Up To Everest Base Camp By Horse Cart
Where you are dropped off at Everest is 8km’s downhill from where the actual base camp is located. There are two options for getting up to the gravely road to base camp, either walk or take a horse cart. Vehicles are no longer permitted to drive on the road. At this extreme altitude and in the freezing cold we were not about to make the 16km round trip by foot.
There were a row of horse cart drivers lined up in turn waiting to take people. The men all had long hair done up in a thick braid with a bright red scarf tied around the top of their head. Part way up the road the clouds cleared just long enough for us to get a view of the mountain.This is not an event to take for granted. Some people come here and spend a few days in the area without ever getting a clear view of Mount Everest.
It was lightly raining when we arrived, but part way into our horse cart right we were starting to be pelleted by huge pieces of hail. Our umbrellas were becoming useless. Jack put on his rain poncho and put the camera bag under it for protection. We had gotten to where the grade was at its steepest so the driver was walking beside the cart. We assume to make the load lighter for the horse. He soon noticed Jack was not using the umbrella and motioned for it. It turned out to be quite the event to get it back from him, he really liked it!
We made it to the top very wet and cold. We had some fuzzy pullovers on and our rain jackets, but no gloves, hats or scarfs. It was freezing and these would have been a smart thing to bring. We really didn’t realize how cold it was going to be up here. To make matters worse I had on short Capri pants and sandals! That’s okay, I’m Canadian, we can handle the cold right?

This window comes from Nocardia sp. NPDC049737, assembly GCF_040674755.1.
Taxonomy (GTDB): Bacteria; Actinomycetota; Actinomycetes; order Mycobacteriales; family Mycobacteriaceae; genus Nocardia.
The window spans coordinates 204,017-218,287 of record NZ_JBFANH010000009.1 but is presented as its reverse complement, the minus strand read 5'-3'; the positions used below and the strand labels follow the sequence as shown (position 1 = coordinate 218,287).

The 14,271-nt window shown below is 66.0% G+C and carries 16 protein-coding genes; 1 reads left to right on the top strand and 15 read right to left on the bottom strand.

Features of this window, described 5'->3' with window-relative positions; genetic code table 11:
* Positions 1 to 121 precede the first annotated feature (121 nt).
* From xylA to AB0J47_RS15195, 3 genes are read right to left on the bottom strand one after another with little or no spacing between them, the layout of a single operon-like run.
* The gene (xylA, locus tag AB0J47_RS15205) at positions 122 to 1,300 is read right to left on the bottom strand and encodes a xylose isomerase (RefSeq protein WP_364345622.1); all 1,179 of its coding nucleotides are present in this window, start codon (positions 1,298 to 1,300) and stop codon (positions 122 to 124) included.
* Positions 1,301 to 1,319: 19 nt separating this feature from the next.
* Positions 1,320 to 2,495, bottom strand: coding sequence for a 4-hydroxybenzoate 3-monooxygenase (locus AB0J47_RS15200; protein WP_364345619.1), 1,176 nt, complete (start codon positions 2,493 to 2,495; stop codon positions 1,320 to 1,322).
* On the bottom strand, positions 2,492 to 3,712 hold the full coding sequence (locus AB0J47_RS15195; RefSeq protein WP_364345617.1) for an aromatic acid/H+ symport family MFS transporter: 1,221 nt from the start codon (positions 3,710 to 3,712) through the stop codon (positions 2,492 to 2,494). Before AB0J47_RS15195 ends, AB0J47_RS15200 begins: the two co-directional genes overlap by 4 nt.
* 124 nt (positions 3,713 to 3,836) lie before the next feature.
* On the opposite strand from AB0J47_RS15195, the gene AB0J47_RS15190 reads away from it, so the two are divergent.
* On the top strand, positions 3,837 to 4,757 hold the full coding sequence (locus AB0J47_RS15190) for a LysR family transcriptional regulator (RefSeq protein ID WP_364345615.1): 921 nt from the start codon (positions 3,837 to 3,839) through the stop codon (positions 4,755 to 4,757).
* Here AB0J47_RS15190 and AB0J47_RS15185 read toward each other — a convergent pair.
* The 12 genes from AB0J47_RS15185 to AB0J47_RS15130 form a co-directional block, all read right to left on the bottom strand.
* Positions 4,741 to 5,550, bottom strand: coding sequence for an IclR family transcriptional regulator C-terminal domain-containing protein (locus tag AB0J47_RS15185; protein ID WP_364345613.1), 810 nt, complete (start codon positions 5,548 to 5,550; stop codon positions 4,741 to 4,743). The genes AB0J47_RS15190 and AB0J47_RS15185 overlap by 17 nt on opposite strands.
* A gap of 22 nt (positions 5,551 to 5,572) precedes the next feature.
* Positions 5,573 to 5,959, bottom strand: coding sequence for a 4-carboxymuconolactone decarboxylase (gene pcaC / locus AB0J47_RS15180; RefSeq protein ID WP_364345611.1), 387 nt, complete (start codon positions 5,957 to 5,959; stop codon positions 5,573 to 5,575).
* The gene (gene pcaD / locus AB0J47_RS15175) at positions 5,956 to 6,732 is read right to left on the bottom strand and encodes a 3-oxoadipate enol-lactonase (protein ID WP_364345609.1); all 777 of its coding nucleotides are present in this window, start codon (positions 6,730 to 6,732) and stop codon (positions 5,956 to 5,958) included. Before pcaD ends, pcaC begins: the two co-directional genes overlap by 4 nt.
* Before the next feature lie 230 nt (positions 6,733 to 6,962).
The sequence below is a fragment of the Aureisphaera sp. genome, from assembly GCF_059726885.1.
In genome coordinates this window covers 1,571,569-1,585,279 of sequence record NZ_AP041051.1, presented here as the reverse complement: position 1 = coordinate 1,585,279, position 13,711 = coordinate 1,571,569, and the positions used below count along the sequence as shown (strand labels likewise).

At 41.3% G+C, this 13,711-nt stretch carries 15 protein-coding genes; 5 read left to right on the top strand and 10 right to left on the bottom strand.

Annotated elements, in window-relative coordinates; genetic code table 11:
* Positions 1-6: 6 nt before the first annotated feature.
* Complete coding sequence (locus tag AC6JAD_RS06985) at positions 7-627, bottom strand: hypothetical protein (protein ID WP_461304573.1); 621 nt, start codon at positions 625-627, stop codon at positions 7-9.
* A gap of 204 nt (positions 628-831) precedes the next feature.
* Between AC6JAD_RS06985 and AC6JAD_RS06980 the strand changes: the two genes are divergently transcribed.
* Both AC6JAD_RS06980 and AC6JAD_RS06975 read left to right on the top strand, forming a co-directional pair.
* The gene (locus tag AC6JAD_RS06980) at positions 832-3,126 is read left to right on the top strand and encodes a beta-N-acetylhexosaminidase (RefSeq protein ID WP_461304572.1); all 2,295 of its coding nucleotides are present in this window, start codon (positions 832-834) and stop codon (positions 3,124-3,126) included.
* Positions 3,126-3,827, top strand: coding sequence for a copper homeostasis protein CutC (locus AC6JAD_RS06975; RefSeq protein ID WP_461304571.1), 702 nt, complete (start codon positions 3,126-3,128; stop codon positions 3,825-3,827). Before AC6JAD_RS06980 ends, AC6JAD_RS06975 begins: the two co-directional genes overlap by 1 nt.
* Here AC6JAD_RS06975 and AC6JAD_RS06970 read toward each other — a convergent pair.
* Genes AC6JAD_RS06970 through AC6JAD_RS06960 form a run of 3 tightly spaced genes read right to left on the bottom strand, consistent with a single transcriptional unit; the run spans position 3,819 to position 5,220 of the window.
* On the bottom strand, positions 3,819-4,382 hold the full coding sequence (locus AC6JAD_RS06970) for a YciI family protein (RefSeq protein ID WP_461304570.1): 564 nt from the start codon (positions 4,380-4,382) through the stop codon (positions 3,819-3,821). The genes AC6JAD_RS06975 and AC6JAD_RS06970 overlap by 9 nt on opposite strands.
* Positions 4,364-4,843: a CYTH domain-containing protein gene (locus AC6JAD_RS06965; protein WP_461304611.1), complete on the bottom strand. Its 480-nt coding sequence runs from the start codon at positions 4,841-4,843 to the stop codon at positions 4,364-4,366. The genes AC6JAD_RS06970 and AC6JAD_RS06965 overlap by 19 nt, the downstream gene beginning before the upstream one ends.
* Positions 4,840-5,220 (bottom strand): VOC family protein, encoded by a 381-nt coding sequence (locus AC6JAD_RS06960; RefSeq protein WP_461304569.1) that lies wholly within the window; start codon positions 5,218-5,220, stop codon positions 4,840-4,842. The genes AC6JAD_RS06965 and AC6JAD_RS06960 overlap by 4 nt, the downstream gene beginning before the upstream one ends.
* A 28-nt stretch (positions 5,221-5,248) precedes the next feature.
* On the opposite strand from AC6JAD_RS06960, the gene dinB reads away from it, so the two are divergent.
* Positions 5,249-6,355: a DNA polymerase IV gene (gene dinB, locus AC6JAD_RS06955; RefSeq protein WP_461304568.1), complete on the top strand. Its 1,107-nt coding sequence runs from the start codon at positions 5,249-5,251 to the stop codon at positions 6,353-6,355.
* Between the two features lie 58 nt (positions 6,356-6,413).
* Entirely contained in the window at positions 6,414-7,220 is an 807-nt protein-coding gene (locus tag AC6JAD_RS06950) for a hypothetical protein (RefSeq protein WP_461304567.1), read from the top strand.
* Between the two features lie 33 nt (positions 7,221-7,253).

This area is called tent city, there are a dozen or more large tents set up as to as sleeping accommodations, tea houses and a few places to eat. This isn’t where climbers stay to get acclimatized; their tents are usually located a few more kilometres away from this site.
Standing In Awe of Everest
Just beyond tent city there is a steep slope that you can walk up to get a better view of the mountain and moraine that lays in front of it. It made us really dizzy as we tried to make our way up it. Each step had to be carefully taken and then a small rest to catch our breath. It was a major challenge to move at this altitude, but so worth the amazing site. You can’t go any further beyond this point without a special permit and a guide.
We stood in awe of the mountain for some time. You are already up over 5000 meters in elevation so it is the other part of the mountain up to its peak of 8800 meters that you are looking at. Apparently if you walk around to the left side of this hill you can get an even better view, but that would require the aforementioned permit.
After making our way down the hill again the sky cleared and the sun broke out. We got another great view of the mountain. Sometimes it’s from this area near the monastery that you actually get better views of the mountain. Often at base camp you have to try to look through the clouds at it.
No opportunity to see the mountain is wasted. Word quickly got around that there was a clear view, people started to come from out of the surrounding buildings to get a look. We stood for as long as we could and stared at it, our hands were going numb and the wind was cutting right through us. We decided to go try the food at the main hotel, since the monastery only a few choices. The food at the hotel was nothing special, but it was warm inside and we could see Mount Everest out one of the windows, what’s there to complain about. It’s a site you just can’t get enough of.